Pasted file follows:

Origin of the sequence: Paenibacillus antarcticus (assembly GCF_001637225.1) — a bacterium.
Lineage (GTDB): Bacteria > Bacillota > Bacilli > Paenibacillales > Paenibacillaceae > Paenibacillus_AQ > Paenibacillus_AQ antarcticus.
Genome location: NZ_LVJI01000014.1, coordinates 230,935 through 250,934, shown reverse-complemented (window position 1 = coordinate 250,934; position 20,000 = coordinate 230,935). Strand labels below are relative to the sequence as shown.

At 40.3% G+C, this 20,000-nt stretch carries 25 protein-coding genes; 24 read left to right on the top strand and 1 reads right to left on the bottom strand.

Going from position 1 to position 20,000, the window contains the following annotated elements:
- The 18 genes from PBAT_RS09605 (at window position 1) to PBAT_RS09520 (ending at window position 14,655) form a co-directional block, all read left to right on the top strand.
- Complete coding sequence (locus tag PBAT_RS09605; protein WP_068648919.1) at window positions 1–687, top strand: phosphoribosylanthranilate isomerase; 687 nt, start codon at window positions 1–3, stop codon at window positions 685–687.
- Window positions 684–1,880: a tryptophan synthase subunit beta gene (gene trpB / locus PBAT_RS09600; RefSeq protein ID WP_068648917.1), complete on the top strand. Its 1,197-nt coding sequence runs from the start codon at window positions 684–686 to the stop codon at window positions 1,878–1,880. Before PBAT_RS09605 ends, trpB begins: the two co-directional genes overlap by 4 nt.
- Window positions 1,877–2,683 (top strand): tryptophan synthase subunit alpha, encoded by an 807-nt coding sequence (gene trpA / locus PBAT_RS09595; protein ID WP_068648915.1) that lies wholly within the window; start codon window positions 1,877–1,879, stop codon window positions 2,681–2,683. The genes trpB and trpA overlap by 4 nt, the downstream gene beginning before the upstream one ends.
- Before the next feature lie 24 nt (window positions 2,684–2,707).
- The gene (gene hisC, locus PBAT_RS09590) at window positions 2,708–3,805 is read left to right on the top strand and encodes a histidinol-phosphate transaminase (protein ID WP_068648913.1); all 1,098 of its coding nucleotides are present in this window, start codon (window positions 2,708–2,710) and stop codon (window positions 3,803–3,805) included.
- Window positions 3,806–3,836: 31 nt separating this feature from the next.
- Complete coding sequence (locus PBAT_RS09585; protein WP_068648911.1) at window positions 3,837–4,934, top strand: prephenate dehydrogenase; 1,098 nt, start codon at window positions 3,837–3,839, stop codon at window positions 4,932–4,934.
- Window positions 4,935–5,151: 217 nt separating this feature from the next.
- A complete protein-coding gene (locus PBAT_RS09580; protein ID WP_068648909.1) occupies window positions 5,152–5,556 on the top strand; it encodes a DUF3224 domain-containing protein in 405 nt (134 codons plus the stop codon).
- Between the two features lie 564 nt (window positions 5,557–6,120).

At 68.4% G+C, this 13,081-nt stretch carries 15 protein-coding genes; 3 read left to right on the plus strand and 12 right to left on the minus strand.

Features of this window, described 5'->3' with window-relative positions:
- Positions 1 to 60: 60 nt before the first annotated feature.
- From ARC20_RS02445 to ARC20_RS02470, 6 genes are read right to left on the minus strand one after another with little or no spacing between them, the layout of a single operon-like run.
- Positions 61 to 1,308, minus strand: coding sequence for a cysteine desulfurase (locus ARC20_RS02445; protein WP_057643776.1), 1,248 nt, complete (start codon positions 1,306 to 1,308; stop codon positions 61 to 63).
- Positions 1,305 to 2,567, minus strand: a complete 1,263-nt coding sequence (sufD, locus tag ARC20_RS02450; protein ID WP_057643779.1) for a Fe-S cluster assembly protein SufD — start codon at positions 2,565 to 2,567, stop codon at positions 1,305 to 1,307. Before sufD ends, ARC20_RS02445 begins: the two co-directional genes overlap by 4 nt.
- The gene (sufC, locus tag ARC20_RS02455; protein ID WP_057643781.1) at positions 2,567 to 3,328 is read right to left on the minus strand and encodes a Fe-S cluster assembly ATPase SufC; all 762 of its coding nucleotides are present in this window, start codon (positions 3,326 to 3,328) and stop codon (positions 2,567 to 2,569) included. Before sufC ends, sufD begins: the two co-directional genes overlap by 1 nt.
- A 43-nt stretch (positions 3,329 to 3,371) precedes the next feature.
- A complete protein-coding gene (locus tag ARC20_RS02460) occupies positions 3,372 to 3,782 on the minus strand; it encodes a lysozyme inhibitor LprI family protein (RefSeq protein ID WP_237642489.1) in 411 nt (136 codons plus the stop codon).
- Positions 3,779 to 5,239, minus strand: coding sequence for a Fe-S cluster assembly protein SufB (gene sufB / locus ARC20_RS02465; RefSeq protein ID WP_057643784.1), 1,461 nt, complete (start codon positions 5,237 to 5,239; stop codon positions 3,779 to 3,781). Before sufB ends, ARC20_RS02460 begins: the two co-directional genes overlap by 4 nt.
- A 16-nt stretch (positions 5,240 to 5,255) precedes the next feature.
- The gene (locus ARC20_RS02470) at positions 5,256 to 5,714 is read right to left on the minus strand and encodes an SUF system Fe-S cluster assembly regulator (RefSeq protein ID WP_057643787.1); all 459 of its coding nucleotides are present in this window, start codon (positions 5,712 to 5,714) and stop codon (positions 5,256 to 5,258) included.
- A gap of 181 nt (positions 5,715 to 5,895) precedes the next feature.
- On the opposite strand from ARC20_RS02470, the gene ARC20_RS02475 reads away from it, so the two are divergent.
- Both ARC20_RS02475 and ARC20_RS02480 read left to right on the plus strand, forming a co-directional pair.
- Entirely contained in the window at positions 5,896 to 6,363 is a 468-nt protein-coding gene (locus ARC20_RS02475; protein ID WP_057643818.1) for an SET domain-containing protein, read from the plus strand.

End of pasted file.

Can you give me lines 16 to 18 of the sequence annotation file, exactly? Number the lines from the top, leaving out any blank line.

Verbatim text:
- Between the two features lie 564 nt (window positions 5,557–6,120).

At 68.4% G+C, this 13,081-nt stretch carries 15 protein-coding genes; 3 read left to right on the plus strand and 12 right to left on the minus strand.

Features of this window, described 5'->3' with window-relative positions: